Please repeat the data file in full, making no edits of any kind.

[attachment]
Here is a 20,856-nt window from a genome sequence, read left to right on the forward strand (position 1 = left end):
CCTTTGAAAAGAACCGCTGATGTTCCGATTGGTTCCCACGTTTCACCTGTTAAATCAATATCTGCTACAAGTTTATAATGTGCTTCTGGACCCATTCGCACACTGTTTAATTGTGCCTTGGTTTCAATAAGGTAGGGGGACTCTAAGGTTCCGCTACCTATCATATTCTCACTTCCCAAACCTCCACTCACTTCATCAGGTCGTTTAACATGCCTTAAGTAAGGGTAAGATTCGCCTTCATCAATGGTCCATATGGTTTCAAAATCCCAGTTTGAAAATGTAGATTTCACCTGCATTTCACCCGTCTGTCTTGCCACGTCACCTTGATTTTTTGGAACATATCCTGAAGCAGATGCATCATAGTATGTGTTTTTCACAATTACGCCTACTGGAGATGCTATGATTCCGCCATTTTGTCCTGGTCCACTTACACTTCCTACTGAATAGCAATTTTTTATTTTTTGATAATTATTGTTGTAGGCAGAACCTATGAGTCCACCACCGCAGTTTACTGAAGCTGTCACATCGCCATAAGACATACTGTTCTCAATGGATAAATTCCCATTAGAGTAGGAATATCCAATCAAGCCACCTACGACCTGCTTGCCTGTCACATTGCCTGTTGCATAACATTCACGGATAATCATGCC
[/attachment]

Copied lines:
Here is a 20,856-nt window from a genome sequence, read left to right on the forward strand (position 1 = left end):
CCTTTGAAAAGAACCGCTGATGTTCCGATTGGTTCCCACGTTTCACCTGTTAAATCAATATCTGCTACAAGTTTATAATGTGCTTCTGGACCCATTCGCACACTGTTTAATTGTGCCTTGGTTTCAATAAGGTAGGGGGACTCTAAGGTTCCGCTACCTATCATATTCTCACTTCCCAAACCTCCACTCACTTCATCAGGTCGTTTAACATGCCTTAAGTAAGGGTAAGATTCGCCTTCATCAATGGTCCATATGGTTTCAAAATCCCAGTTTGAAAATGTAGATTTCACCTGCATTTCACCCGTCTGTCTTGCCACGTCACCTTGATTTTTTGGAACATATCCTGAAGCAGATGCATCATAGTATGTGTTTTTCACAATTACGCCTACTGGAGATGCTATGATTCCGCCATTTTGTCCTGGTCCACTTACACTTCCTACTGAATAGCAATTTTTTATTTTTTGATAATTATTGTTGTAGGCAGAACCTATGAGTCCACCACCGCAGTTTACTGAAGCTGTCACATCGCCATAAGACATACTGTTCTCAATGGATAAATTCCCATTAGAGTAGGAATATCCAATCAAGCCACCTACGACCTGCTTGCCTGTCACATTGCCTGTTGCATAACATTCACGGATAATCATGCC